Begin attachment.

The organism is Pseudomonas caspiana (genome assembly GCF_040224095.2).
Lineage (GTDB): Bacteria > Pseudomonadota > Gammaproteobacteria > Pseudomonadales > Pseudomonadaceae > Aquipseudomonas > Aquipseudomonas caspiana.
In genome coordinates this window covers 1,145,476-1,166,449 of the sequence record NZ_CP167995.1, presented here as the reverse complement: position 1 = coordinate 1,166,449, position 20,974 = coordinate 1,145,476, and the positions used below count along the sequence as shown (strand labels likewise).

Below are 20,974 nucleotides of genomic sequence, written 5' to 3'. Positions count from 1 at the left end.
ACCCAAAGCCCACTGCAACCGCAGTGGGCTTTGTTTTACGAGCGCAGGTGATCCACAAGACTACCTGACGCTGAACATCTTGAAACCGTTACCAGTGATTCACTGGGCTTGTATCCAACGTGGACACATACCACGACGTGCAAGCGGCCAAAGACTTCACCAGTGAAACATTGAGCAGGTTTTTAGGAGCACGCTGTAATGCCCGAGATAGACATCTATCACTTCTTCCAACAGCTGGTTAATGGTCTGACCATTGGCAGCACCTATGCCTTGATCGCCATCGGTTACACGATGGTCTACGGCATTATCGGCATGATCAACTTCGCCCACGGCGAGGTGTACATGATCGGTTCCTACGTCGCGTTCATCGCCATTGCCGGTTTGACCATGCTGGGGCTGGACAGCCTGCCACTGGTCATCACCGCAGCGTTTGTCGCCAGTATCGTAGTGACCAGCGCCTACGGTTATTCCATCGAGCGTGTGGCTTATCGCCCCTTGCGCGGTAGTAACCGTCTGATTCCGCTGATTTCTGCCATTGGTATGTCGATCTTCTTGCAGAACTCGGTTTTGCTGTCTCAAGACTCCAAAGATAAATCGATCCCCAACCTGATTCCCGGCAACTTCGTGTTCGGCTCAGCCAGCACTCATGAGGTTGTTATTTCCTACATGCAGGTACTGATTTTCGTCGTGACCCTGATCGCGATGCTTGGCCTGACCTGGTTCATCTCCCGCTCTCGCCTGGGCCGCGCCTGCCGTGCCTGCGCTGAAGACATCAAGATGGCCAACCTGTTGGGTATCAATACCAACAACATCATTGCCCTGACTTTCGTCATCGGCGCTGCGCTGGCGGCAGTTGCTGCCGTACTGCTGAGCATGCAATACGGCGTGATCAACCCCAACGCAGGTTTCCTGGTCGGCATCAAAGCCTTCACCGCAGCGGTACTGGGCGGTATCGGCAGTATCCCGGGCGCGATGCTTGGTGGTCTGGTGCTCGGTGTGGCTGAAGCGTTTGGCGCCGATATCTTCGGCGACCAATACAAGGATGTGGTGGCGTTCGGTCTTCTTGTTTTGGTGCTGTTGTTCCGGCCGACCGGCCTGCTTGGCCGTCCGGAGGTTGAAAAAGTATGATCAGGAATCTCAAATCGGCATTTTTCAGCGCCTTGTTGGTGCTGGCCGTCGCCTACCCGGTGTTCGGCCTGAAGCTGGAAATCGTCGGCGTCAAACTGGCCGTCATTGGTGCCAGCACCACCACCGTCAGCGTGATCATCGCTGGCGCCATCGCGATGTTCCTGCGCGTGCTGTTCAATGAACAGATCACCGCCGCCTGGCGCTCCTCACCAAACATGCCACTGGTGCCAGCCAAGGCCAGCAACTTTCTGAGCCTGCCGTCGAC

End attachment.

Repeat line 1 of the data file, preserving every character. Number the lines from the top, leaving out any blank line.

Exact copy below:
The organism is Pseudomonas caspiana (genome assembly GCF_040224095.2).